For quite some time, almost all of my inspiration came from dreams and nightmares. The bizarre images and illogical strings of events my subconscious produces have always been fascinating. I was not only intrigued by their strangeness, but also by the emotional and psychological effects they had on me. Many of my dreams or nightmares seemed to haunt me once I was awake, as if I wanted to find meaning in them (even though I know most of them have none). Perhaps it was this obsession with thinking about my dreams and nightmares that made me want to create art from them, to share some of these experiences (at least visually) with others. It felt like something I NEEDED to do. 

I worked hard on trying to draw and recreate scenes from dreams as accurately as possible, and then attempted to capture the mood in the WAY I painted or added value to each piece. This was always a fun process, and the end products were always... interesting. I knew exactly what each "thing" was but others had no way of knowing what was inspiring me. However, as I have never felt the need for viewers of my art to know exactly what is going on, I was happy for the fact that they found the images interesting, regardless of why. 

However, there was something missing from these pieces. They were so personal that even though someone else found them interesting, a lot of their power was lost without the story behind them. For example the drawings below, "Dream Creature 1" and "Dream Creature 2" are very interesting images. From a distance they just seem to be drawings of people, but as you look closely you notice the odd faces and the scorpion claws and tail  attached to the feet. Yet, without a story behind it, they seem to lose their charm after a couple of minutes.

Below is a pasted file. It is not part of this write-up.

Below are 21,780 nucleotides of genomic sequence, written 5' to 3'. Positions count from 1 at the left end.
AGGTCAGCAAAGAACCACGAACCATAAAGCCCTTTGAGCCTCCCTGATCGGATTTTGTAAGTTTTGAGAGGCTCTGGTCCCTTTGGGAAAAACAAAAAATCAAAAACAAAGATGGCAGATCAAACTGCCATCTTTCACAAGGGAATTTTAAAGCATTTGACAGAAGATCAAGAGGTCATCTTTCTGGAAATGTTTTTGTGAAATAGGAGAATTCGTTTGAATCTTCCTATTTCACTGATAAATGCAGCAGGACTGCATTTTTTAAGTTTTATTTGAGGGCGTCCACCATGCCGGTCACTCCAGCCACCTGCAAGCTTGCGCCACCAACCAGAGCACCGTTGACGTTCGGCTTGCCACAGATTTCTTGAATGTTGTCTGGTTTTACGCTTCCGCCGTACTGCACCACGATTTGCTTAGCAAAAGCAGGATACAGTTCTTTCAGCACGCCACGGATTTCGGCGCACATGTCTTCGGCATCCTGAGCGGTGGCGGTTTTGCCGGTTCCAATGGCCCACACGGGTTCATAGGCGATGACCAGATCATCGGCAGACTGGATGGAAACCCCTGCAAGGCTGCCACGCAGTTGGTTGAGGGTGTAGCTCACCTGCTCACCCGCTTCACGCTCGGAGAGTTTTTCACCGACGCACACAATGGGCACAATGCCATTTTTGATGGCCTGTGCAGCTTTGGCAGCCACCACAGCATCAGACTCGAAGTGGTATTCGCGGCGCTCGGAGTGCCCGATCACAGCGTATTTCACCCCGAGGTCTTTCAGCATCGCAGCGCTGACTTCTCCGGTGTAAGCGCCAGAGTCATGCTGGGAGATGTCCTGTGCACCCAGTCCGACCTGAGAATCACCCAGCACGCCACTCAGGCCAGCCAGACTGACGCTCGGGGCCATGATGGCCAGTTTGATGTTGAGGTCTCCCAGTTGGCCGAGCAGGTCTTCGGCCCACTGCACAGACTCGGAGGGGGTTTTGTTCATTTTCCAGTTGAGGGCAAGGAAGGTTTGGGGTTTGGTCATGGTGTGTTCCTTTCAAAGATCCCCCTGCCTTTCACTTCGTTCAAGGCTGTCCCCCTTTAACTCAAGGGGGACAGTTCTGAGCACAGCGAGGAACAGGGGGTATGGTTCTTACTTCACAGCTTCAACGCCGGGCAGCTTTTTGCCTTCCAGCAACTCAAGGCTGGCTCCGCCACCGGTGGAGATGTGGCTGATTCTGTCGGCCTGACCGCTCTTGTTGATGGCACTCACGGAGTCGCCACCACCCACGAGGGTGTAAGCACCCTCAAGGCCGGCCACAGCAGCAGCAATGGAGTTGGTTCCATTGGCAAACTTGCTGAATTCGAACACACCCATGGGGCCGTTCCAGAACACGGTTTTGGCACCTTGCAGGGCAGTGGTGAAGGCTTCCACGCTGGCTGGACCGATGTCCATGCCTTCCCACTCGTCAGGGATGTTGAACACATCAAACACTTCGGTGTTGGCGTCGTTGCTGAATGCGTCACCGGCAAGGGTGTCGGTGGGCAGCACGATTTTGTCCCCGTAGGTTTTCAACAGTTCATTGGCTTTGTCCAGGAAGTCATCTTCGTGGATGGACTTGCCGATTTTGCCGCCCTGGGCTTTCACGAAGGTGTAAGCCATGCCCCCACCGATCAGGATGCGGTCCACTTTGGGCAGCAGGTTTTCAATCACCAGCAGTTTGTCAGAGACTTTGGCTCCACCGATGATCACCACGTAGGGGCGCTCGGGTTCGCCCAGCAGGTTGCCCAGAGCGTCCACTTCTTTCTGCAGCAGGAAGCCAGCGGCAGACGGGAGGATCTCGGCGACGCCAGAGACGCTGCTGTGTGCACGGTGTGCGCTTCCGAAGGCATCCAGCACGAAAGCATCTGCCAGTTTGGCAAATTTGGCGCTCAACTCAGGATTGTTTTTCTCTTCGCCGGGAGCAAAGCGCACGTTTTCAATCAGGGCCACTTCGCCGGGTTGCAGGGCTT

Sometimes the dream was so disturbing that I HAD to materialize it, as if turning the image into a work of art would transform it into something more positive--or at least something less terrifying. For example in the nightmare that inspired my drawing "Giant Vultures Overhead", a group of friends and I were huddled under some kind of straw-roofed shelter, hiding from giant vultures. These birds were hunting us, picking people up off the ground, dismembering and eating them. Several people I knew were killed and eaten by these damn vultures.

I guess I succeeded at transforming the image because the more I worked on it, the less disturbed I was by the nightmare. It was no longer a terrible nightmare from which I awoke in tears; it was just a creepy drawing. I had become desensitized to it. Yet, once again, something was missing. Without the story behind it, the drawing seems to become less interesting. Just as I became desensitized to the drawing as I worked on it, viewers of the drawing would also become desensitized to the image over time. Perhaps the art of sharing a dream or nightmare with others is best done in writing, a medium through which each person's imagination can fill in the blanks, building a more personal experience.